Get Your Warhol-Style Anti-Trump Art by Deborah Kass
Hillary Clinton wins the Brooklyn artist's endorsement.
New York artist Deborah Kass has declared her support for Democratic presidential contender Hillary Clinton with a bold, Andy Warhol-style artwork. Under the face of the Republican presumptive nominee, Donald Trump, Kass has scrawled the words “Vote Hillary.” The work mimics Warhol’s iconic screenprint Vote McGovern (1972), where the title words, urging viewers to support Democratic presidential nominee George McGovern, appear under the face of Republican incumbent Richard Nixon. (A version of Warhol’s work is now on offer at artnet auctions.)
“Thrilled to announce ‘Vote Hillary,’ my official fundraising screen print for HRC campaign,” Kass writes in an Instagram post from Sunday. In the work, Trump, his face colored in a pale blue, wears a characteristic sneer and appears against the same orange background that is featured in Warhol’s print.
“I first wanted to do a work like this in 2004,” Kass told artnet News by phone. At that time, George W. Bush was the incumbent and John Kerry the Democratic challenger. “There was no way to make it happen then,” she said, “but sometimes the perfect opportunity comes up at another point in your life. It’s always been in the back of my mind, but anyway, it wouldn’t have been as much fun with Mitt Romney. It’s the right image for the right election.”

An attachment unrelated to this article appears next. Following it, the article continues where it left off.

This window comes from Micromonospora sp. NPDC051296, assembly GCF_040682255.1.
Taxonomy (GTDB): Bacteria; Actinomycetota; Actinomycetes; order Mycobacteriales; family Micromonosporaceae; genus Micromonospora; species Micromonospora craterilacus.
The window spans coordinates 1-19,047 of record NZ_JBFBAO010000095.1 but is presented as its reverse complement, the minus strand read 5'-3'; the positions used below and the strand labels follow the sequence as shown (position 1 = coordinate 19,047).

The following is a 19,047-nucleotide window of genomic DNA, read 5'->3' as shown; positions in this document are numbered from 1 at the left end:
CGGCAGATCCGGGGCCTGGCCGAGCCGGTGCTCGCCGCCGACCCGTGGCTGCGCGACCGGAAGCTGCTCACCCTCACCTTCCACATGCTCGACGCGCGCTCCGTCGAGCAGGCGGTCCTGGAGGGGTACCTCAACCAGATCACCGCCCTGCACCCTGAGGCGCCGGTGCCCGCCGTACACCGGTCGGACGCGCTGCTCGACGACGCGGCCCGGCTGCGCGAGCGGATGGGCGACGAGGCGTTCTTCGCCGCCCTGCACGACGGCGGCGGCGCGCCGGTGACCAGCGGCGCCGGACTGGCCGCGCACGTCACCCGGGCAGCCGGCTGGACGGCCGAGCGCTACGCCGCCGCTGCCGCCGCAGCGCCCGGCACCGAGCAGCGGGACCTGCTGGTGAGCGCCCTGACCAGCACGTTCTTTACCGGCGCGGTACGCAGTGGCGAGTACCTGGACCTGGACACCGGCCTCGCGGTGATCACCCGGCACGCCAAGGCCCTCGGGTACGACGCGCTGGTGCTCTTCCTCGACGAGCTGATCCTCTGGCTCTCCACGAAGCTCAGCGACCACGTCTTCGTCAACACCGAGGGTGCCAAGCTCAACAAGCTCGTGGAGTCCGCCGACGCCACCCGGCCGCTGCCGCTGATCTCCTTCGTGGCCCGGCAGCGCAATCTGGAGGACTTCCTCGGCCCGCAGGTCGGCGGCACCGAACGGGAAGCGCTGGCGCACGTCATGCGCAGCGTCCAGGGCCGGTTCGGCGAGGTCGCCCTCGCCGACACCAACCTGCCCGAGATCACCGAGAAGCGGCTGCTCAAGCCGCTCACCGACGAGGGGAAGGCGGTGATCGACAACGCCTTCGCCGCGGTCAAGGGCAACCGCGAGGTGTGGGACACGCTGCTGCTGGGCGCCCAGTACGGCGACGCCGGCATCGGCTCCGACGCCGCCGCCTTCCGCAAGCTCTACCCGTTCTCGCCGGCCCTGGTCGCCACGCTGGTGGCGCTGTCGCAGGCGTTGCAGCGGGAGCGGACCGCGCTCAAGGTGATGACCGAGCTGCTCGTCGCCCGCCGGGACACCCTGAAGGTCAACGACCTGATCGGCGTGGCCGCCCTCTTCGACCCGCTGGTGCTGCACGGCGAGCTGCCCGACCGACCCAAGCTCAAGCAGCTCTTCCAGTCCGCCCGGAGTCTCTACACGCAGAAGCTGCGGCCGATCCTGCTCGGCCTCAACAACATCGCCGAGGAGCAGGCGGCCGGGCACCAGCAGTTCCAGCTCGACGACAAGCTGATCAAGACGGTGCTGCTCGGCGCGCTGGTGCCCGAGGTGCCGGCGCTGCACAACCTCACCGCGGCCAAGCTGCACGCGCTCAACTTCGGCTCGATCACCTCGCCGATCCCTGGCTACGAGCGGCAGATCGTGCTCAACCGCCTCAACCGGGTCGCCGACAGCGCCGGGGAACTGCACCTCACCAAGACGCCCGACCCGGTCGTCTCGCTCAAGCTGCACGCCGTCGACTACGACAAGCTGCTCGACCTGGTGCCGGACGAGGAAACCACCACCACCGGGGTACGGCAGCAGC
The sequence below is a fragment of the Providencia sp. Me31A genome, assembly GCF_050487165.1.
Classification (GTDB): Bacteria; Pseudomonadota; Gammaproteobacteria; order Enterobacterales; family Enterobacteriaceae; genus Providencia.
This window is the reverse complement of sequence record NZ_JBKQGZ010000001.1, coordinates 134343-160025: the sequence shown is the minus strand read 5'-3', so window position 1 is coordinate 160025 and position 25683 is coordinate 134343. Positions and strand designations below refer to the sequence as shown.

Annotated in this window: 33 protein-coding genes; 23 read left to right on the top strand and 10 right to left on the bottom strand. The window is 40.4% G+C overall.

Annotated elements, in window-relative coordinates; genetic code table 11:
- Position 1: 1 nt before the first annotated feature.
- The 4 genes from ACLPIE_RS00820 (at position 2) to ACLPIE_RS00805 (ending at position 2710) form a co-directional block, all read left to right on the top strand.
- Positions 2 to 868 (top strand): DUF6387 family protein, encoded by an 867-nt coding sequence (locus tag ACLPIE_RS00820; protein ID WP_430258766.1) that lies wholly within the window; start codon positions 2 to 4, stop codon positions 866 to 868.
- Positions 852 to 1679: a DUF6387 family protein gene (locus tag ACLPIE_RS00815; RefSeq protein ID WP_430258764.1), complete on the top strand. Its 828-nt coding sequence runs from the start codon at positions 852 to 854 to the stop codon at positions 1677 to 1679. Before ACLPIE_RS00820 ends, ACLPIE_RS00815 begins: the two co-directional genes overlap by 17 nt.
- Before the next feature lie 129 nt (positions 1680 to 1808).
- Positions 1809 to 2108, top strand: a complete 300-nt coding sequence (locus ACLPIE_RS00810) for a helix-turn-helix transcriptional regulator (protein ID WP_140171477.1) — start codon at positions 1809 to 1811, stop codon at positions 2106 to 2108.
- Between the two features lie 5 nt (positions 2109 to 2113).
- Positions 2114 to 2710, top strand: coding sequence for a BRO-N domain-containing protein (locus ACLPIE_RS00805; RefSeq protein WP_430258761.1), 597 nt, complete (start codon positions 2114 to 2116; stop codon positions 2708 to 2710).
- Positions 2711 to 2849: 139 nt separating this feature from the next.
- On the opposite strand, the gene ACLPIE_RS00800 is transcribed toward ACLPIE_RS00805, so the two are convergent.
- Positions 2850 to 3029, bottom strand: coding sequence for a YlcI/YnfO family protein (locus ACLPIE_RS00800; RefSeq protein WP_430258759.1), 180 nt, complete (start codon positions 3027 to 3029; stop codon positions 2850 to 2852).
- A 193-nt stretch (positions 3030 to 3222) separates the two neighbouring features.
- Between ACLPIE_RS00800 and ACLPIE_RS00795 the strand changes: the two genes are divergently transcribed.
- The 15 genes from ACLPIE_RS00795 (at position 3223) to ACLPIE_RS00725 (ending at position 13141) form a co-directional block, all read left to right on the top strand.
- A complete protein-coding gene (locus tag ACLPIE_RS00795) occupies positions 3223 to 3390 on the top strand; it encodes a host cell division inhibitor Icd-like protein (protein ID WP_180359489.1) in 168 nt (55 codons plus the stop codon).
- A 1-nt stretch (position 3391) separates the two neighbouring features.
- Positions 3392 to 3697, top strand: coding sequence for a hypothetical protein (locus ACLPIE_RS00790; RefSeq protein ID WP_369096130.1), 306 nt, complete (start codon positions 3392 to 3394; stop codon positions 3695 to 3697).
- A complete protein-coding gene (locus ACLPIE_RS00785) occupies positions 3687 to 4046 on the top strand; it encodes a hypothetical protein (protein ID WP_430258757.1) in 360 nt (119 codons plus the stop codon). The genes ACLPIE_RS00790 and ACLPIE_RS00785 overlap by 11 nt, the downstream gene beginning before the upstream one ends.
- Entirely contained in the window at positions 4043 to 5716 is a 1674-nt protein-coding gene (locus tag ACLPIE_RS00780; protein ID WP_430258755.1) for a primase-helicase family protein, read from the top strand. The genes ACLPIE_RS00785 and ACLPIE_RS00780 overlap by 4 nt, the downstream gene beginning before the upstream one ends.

In her feminist critique of art history, Kass has frequently drawn on iconic male artists of the 20th century, creating works that copy their trademark styles. Warhol has been a mainstay; she has executed self-portraits that ape Warhol’s images of Elizabeth Taylor, for example, and a work depicting Barbra Streisand in the 1983 film Yentl in the style of Warhol’s depiction of Elvis Presley. Kass, who is represented by New York’s Paul Kasmin Gallery, has work in public collections including New York’s Museum of Modern Art, the Whitney Museum of American Art, the Jewish Museum, and the Solomon R. Guggenheim Museum.
Trump has provided a rich vein of inspiration that artists have mined deeply. To name just a few examples, New York artist Rachel Harrison devoted a recent show to the candidate; artist duo T. Rutt purchased a Trump campaign bus and turned it against the short-fingered vulgarian; and Mike Diva created a surreal Japanese anime-style parody campaign ad.
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